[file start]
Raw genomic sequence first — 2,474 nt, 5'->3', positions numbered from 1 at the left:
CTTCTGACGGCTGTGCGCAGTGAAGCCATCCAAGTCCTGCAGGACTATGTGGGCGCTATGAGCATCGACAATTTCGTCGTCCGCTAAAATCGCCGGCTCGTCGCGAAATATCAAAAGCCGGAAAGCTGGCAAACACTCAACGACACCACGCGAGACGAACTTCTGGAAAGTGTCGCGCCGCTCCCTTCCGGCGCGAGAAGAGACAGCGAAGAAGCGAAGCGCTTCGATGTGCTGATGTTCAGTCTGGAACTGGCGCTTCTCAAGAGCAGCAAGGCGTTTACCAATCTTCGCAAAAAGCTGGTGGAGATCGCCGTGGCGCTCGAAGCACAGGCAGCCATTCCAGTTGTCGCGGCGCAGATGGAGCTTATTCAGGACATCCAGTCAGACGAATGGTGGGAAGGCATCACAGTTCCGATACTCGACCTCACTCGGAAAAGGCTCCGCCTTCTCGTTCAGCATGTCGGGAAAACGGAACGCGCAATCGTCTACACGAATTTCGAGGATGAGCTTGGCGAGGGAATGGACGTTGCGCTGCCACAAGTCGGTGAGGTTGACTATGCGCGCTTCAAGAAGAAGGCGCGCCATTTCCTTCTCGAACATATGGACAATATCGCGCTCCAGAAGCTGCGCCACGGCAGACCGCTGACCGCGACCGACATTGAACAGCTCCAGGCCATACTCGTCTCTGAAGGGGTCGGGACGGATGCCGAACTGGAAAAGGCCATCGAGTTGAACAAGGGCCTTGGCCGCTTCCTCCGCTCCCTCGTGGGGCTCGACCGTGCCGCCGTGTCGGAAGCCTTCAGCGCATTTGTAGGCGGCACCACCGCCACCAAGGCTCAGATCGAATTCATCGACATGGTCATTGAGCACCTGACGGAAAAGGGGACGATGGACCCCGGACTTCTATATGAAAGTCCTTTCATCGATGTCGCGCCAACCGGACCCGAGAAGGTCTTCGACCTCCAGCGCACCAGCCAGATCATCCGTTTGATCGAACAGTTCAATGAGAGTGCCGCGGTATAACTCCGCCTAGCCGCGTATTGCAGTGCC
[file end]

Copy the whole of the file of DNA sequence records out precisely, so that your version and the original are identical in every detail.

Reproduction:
Raw genomic sequence first — 2,474 nt, 5'->3', positions numbered from 1 at the left:
CTTCTGACGGCTGTGCGCAGTGAAGCCATCCAAGTCCTGCAGGACTATGTGGGCGCTATGAGCATCGACAATTTCGTCGTCCGCTAAAATCGCCGGCTCGTCGCGAAATATCAAAAGCCGGAAAGCTGGCAAACACTCAACGACACCACGCGAGACGAACTTCTGGAAAGTGTCGCGCCGCTCCCTTCCGGCGCGAGAAGAGACAGCGAAGAAGCGAAGCGCTTCGATGTGCTGATGTTCAGTCTGGAACTGGCGCTTCTCAAGAGCAGCAAGGCGTTTACCAATCTTCGCAAAAAGCTGGTGGAGATCGCCGTGGCGCTCGAAGCACAGGCAGCCATTCCAGTTGTCGCGGCGCAGATGGAGCTTATTCAGGACATCCAGTCAGACGAATGGTGGGAAGGCATCACAGTTCCGATACTCGACCTCACTCGGAAAAGGCTCCGCCTTCTCGTTCAGCATGTCGGGAAAACGGAACGCGCAATCGTCTACACGAATTTCGAGGATGAGCTTGGCGAGGGAATGGACGTTGCGCTGCCACAAGTCGGTGAGGTTGACTATGCGCGCTTCAAGAAGAAGGCGCGCCATTTCCTTCTCGAACATATGGACAATATCGCGCTCCAGAAGCTGCGCCACGGCAGACCGCTGACCGCGACCGACATTGAACAGCTCCAGGCCATACTCGTCTCTGAAGGGGTCGGGACGGATGCCGAACTGGAAAAGGCCATCGAGTTGAACAAGGGCCTTGGCCGCTTCCTCCGCTCCCTCGTGGGGCTCGACCGTGCCGCCGTGTCGGAAGCCTTCAGCGCATTTGTAGGCGGCACCACCGCCACCAAGGCTCAGATCGAATTCATCGACATGGTCATTGAGCACCTGACGGAAAAGGGGACGATGGACCCCGGACTTCTATATGAAAGTCCTTTCATCGATGTCGCGCCAACCGGACCCGAGAAGGTCTTCGACCTCCAGCGCACCAGCCAGATCATCCGTTTGATCGAACAGTTCAATGAGAGTGCCGCGGTATAACTCCGCCTAGCCGCGTATTGCAGTGCC